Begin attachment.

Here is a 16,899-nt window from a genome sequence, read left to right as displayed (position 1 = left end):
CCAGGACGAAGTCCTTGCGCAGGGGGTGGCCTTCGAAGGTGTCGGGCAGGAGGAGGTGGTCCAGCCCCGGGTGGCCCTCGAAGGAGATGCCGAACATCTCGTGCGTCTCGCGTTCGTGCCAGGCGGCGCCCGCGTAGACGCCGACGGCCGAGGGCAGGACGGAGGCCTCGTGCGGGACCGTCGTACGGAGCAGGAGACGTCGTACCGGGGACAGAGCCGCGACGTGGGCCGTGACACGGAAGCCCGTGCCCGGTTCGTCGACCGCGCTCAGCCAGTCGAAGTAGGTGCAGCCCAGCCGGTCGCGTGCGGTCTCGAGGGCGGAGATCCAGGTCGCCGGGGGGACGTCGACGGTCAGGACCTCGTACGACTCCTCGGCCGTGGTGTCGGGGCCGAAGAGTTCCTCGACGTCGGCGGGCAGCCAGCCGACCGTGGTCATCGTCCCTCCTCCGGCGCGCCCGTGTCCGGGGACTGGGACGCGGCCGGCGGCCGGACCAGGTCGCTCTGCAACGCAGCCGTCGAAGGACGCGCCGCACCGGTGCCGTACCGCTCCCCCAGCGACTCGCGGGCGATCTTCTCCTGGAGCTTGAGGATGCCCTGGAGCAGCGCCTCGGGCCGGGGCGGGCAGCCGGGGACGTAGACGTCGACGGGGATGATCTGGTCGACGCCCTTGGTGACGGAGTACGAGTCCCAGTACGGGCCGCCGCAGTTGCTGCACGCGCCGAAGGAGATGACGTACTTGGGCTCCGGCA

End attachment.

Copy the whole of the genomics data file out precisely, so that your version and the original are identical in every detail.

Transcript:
Here is a 16,899-nt window from a genome sequence, read left to right as displayed (position 1 = left end):
CCAGGACGAAGTCCTTGCGCAGGGGGTGGCCTTCGAAGGTGTCGGGCAGGAGGAGGTGGTCCAGCCCCGGGTGGCCCTCGAAGGAGATGCCGAACATCTCGTGCGTCTCGCGTTCGTGCCAGGCGGCGCCCGCGTAGACGCCGACGGCCGAGGGCAGGACGGAGGCCTCGTGCGGGACCGTCGTACGGAGCAGGAGACGTCGTACCGGGGACAGAGCCGCGACGTGGGCCGTGACACGGAAGCCCGTGCCCGGTTCGTCGACCGCGCTCAGCCAGTCGAAGTAGGTGCAGCCCAGCCGGTCGCGTGCGGTCTCGAGGGCGGAGATCCAGGTCGCCGGGGGGACGTCGACGGTCAGGACCTCGTACGACTCCTCGGCCGTGGTGTCGGGGCCGAAGAGTTCCTCGACGTCGGCGGGCAGCCAGCCGACCGTGGTCATCGTCCCTCCTCCGGCGCGCCCGTGTCCGGGGACTGGGACGCGGCCGGCGGCCGGACCAGGTCGCTCTGCAACGCAGCCGTCGAAGGACGCGCCGCACCGGTGCCGTACCGCTCCCCCAGCGACTCGCGGGCGATCTTCTCCTGGAGCTTGAGGATGCCCTGGAGCAGCGCCTCGGGCCGGGGCGGGCAGCCGGGGACGTAGACGTCGACGGGGATGATCTGGTCGACGCCCTTGGTGACGGAGTACGAGTCCCAGTACGGGCCGCCGCAGTTGCTGCACGCGCCGAAGGAGATGACGTACTTGGGCTCCGGCA